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Review of KiloVault® RES-Q™ Portable Emergency Power Unit

I finally received my RES-Q today and it was all I hoped it would be. Lets start from the top.

The packaging was perfect. It had the best packaging I have ever seen. The foam was very thick and even if the box was damaged it would have taken a ridiculous amount of damage to damage the product itself. The outside of the cardboard box looked great. It was very well shipped. I was concerned that for the 61 pounds it would arrive damaged but that wasn’t an issue at all.

It had multiple layers of protection. Besides the foam, it was encased in a plastic cover. So even if the box had gotten wet there was a great chance that the unit would not have gotten wet. It had a packet to dry any moisture and it arrived to me with no moisture of any kind. I can’t complain about its condition when I received it.

I didn’t choose to plug it into the wall. My goal is to be as environmental as possible, so even though it is a dark and overcast day I connected my Merlin to it and it started to charge it! I was surprised and thrilled. At first I thought I was looking at the battery charge but once I disconnected the solar input the display icon stopped and disappeared, and reconnected it make it appear again so naturally I concluded it was charging from my solar panel. I plugged in a usb connection a solar light and it started charging that as well. Remember how I said that I liked on my other solar generator how its displayed the watts? Well this does even better. It also displays the amps. A bit nerdy for non technical people, but appreciated since it gives me additional information how things charge and what kind of battery storage is necessary.

What is the negative? So far on its first day I haven’t found a negative. I am not thrilled with the weight, but I accept reality that the weight has to be a result of the storage capacity of the battery. I love the fact that because it is Lifepo4 it will have a long life as long as I take care of it. A very small complaint would the lack of a quick charging connect port. This is not a big deal but it is nice to have.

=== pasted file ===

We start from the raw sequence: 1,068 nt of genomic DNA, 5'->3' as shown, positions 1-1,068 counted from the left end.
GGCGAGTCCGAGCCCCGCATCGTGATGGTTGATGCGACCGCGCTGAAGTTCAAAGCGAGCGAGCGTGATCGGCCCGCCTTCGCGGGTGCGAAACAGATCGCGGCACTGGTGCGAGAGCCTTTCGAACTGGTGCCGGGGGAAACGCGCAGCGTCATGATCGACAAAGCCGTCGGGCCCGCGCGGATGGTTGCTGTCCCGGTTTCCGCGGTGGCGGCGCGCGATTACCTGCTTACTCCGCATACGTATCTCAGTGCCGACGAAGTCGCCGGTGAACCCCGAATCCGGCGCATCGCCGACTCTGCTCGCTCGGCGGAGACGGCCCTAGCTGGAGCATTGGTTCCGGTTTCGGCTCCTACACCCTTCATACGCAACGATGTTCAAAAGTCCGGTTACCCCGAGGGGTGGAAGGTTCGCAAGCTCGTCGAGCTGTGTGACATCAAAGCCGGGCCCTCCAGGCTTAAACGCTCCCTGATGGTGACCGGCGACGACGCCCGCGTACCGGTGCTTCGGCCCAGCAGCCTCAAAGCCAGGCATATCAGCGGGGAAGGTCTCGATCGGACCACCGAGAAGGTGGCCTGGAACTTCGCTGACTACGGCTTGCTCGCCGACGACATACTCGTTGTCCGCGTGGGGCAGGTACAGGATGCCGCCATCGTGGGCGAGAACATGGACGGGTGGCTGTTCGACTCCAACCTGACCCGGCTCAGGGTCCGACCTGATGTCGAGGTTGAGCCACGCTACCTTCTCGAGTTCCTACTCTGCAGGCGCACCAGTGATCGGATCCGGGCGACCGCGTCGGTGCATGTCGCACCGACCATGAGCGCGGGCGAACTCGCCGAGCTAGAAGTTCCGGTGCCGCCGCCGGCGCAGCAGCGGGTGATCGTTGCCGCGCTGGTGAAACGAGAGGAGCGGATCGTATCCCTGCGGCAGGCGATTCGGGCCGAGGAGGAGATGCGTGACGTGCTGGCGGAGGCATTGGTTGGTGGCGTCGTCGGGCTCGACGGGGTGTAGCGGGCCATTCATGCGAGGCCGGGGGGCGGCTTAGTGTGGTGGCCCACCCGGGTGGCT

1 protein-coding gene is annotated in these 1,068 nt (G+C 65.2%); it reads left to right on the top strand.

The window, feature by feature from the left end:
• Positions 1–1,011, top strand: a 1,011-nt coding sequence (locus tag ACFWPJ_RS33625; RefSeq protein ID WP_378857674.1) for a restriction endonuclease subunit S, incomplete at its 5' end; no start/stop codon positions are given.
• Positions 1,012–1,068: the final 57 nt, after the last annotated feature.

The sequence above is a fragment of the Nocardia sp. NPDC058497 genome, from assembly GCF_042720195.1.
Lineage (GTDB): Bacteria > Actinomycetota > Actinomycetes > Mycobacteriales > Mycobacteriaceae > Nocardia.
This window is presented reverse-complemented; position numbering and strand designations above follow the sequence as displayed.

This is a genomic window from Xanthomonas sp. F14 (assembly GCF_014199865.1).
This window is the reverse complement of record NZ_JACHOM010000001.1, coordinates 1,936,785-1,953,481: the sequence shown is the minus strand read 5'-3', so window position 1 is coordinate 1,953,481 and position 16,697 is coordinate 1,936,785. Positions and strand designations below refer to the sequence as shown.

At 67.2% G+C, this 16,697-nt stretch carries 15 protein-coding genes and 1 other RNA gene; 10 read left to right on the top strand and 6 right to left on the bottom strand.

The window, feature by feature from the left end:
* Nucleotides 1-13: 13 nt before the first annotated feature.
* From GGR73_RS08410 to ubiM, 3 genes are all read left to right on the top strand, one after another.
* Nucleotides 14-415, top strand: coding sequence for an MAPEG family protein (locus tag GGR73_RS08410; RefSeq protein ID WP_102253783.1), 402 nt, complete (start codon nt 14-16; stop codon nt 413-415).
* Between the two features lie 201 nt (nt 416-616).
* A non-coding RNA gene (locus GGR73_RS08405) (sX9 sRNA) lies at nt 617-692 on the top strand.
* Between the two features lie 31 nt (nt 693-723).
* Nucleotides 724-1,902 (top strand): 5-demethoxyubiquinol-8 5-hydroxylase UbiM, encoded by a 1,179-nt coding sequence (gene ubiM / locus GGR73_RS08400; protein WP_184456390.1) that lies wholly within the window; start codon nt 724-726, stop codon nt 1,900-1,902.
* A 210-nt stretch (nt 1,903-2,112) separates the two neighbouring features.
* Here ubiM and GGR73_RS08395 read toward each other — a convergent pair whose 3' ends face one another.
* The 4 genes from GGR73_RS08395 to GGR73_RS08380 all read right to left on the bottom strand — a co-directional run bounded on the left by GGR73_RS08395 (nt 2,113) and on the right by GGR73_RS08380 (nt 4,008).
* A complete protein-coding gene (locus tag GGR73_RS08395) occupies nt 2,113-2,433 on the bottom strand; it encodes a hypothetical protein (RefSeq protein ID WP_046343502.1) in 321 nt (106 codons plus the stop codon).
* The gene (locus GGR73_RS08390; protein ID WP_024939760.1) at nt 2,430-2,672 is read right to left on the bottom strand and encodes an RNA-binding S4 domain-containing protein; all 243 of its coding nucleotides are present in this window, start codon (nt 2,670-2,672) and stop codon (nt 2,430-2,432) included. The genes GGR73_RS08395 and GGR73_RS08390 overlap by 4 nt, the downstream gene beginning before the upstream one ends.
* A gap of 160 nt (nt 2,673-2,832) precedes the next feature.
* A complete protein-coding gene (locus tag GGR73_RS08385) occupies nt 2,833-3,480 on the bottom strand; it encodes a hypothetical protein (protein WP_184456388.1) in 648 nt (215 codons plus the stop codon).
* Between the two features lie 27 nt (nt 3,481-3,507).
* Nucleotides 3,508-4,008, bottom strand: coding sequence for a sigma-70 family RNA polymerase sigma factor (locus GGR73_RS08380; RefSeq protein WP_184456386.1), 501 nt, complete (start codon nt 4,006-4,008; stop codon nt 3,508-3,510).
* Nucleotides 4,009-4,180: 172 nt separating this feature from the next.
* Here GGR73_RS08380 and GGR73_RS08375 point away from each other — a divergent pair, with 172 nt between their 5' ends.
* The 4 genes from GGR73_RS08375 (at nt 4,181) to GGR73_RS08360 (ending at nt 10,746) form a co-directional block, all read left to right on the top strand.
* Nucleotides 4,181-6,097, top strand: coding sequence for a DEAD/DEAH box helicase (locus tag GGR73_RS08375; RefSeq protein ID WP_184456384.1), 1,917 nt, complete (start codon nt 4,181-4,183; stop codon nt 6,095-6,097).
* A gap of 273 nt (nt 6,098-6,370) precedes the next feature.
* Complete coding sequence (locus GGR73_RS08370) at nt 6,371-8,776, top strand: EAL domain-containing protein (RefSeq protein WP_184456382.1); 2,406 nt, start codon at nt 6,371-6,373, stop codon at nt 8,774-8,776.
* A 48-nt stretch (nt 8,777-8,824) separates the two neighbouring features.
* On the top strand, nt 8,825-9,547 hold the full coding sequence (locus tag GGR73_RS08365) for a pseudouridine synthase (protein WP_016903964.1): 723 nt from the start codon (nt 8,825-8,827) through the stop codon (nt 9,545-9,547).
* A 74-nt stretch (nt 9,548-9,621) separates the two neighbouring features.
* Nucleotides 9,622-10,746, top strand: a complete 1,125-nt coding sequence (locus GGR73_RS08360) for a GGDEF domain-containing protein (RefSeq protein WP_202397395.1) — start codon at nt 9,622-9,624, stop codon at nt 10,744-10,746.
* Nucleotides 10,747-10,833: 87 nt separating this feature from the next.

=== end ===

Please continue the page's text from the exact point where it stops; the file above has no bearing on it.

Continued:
Included is the adapter if you wish to buy and use an external battery. I will never use that functionality since I would buy another solar generator instead. However before I do that, I would increase the solar panel wattage. Still for now, it is fine the way it is. I need to use it for awhile and see what the next step is. This brings my solar generators count to three. One that I will give to a friend, one that I am waiting to RMA and this one that I am keeping. It is really remarkable how solid and quality materials it is made from.

For example, the handles feel very solid. It feels like you could spin the unit around in circles with the handles although I wouldn’t suggest doing that. There isn’t any sensation that they are going to give or any flex when you use them. I have lifted many computers with handles with similar weighted devices and this is the most solid I have felt. It feels better than some very expensive computer equipment that some companies I have worked with have used.

No I am not a shill for this company. I bought this out of my own funds, and I am not receiving any benefits by saying this. I think this is hands down the best quality unit for the price. The warranty is 2 years and I look forward to this future with this device. If I had a family I would buy one of these for each member of the family and it would do everything they would need in an emergency.

Did I test the cigarette/12 volt adapter? No, I won’t be using that for some time. Maybe never. Will I plug AC devices into it? Yes, once it is fully charged so I can start using it with the multiple laptops that I use for work. I will of course let you know how that goes. Right now my first priority is charging it up with solar and seeing how long that process takes.